In tropical seas, flying fish leap out of the water, gliding for up to 200 meters using wing-like fins, before dipping back into the sea. In the Indo-Pacific, a hunting sailfish can reach speeds of 110 kilometers per hour. That’s 11 times faster than Olympic swimming champion Michael Phelps.
It can then stick up its spiny dorsal fin like a brake, grinding to a dead halt, mid-swim. Each of these physical feats is made possible by a fish’s form, which in most species is a smooth, elongated body, fins, and a tail. These features are shared across thousands of fish species, each introducing its own variations on the theme to survive in unique habitats. What makes these features so commonplace in fish, and what does it reveal about the more than 33,000 fish species that inhabit earth’s rivers, lakes, and seas?
Fish can be split into two main groups, according to the type of motion they favor. The first is body and caudal fin driven motion, and most fish species, about 85%, fall into this group. Here, the body and tail are the primary propelling forces, with fins mainly playing a stabilizing and steering role.
This configuration suits many open-water species, which need speed, thrust and control for constant, efficient swimming. Eels lie at one extreme of this group. Known as anguilliform swimmers, their entire bodies undulate to generate a wave-like motion. Compared to anguilliform fish, species like salmon and trout, known as subcarangiforms, use about two-thirds of their body mass to generate motion, while carangiform swimmers, such as mackerel, only use about a third. Typically, the less of its mass a fish uses to generate motion, the more streamlined its shape.
At the other end of the spectrum from eels are ostraciiform species like boxfish, and thunniform swimmers like tuna. In these fish, the tails, also known as caudal fins, do the work. A tuna’s tail is attached by tendons to multiple muscles in its body. It powers the body like an engine, forcefully catapulting the bullet-like fish to speeds up to 69 kilometers per hour.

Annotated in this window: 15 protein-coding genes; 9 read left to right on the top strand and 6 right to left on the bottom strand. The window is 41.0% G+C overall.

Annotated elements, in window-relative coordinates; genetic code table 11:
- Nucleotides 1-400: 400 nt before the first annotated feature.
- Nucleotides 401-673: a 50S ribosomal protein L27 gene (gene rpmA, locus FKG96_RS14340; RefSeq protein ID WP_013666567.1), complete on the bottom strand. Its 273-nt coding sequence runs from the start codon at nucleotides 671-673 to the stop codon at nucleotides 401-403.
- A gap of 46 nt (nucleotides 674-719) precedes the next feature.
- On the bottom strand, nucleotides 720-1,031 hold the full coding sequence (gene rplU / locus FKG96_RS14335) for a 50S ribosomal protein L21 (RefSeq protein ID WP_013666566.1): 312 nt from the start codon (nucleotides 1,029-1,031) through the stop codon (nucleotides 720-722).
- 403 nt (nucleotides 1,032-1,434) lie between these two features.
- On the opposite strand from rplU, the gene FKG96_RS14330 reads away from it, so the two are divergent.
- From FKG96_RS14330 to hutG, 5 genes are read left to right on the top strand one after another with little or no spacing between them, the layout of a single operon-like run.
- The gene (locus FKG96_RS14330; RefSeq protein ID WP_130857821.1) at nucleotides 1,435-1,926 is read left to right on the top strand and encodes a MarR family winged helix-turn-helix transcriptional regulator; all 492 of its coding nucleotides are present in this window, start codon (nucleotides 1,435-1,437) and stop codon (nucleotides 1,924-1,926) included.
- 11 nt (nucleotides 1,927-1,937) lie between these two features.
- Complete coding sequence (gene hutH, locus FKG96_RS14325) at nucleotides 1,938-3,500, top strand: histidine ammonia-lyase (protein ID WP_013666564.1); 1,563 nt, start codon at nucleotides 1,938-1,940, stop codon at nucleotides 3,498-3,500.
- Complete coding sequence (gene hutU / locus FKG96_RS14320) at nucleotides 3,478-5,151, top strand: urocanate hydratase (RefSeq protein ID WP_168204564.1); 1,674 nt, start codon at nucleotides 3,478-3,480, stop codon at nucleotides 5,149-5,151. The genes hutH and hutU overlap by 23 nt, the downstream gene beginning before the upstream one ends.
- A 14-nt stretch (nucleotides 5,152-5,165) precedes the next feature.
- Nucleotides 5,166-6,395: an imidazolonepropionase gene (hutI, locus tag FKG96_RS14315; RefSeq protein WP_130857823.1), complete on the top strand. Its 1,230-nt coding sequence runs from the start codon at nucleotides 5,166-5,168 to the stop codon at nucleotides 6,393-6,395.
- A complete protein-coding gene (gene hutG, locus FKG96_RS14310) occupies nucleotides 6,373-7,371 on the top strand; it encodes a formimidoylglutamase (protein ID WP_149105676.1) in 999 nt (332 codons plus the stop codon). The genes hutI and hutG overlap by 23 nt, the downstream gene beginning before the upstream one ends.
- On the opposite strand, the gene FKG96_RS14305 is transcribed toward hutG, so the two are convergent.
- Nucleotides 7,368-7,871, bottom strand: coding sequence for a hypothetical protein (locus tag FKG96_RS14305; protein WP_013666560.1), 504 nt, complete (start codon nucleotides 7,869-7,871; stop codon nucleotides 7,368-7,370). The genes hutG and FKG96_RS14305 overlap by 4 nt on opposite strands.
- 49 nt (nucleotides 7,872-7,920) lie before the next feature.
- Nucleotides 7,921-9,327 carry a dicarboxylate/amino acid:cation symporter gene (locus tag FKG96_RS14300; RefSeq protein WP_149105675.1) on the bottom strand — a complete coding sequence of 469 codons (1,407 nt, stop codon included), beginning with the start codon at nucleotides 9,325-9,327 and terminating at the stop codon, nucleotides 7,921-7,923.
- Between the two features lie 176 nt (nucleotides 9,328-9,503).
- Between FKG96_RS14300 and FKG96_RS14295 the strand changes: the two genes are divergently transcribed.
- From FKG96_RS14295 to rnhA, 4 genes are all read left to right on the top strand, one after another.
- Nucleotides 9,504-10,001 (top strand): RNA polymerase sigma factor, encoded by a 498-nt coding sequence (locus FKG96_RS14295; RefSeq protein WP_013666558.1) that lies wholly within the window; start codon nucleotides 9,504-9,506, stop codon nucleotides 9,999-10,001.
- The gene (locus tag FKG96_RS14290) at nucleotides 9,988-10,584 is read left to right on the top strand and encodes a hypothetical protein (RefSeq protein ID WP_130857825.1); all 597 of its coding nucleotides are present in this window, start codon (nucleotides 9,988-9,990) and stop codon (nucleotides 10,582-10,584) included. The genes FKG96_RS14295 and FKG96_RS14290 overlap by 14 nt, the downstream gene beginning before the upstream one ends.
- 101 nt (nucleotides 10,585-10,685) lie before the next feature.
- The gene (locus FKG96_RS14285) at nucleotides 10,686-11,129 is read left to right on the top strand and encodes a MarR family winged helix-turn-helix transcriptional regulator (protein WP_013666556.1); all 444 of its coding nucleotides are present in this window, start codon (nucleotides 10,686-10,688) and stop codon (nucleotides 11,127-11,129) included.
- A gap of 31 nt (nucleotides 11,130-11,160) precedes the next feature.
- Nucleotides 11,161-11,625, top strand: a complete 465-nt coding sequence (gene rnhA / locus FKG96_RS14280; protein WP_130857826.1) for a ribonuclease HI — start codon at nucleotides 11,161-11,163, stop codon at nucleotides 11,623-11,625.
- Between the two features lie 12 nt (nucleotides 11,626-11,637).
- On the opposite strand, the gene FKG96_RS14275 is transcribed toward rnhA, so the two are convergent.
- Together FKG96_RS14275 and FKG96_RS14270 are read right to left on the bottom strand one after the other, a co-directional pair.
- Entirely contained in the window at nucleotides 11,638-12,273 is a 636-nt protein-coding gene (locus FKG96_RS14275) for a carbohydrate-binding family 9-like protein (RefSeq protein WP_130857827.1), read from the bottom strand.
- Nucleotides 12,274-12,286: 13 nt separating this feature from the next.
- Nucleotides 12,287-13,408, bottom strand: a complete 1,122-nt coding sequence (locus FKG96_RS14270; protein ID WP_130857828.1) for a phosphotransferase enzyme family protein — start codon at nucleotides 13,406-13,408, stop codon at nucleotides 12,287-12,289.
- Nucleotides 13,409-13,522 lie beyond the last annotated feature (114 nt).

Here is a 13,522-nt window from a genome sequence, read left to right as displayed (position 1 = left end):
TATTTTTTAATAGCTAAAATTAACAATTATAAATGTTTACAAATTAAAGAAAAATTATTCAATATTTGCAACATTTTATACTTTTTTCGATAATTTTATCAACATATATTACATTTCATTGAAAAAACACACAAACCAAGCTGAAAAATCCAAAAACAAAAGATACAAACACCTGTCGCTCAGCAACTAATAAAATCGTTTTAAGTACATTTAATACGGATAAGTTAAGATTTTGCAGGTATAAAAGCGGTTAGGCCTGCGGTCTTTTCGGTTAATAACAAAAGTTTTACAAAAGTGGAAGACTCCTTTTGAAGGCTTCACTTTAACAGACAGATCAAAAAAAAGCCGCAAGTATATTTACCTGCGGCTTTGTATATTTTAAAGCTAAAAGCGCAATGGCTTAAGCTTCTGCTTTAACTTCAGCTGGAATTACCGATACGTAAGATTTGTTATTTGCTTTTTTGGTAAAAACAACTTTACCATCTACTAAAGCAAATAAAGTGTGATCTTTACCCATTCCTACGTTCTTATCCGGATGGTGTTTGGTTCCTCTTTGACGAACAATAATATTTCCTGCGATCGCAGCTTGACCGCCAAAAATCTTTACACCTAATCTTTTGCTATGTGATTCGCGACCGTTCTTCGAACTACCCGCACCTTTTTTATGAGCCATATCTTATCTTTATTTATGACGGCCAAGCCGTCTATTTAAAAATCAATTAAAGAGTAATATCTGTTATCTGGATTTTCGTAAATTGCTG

The second major fish group relies on median and paired fin motion, meaning they’re propelled through the water predominantly by their fins. Fins allow fine-tuned movement at slow speeds, so this propulsion is typically found in fish that have to navigate complex habitats. Bottom-dwelling fishes, like rays, fall into this group; using their huge pectoral fins, they can lift themselves swiftly off the sea floor.
That conveniently allows them to inhabit shallow seas without being buffeted about by waves. Similarly, shallow-water flatfish use their entire bodies as one big fin to hoist themselves up off the sand. Ocean sunfish lack tails, so they move around slowly by beating their wing-like median fins instead. Similar movements are shared by many reef species, like the queen angelfish, surgeonfish, and wrasse.
Their focus on fins has taken the demand off their bodies, many of which have consequently evolved into unusual and inventive shapes. There are fishes within both groups that seem to be outliers. But if you look closer, you’ll notice that these common traits are disguised. Seahorses, for instance, don’t appear fish-shaped in any conventional way, yet they use their flexible dorsal fins as makeshift tails. A pufferfish may occasionally look more like a lethal balloon, but if it needs to swim rapidly, it’ll retract its spines.
Handfish look like they have legs, but really these limb-like structures are fins, modified to help them amble across the sea floor. For fish, motion underpins survival, so it’s become a huge evolutionary driver of form. The widespread features of fish have been maintained across tens of thousands of fish species, not to mention other ocean-dwelling animals, like penguins, dolphins, sea slugs, and squids. And that’s precisely because they’ve proven so successful.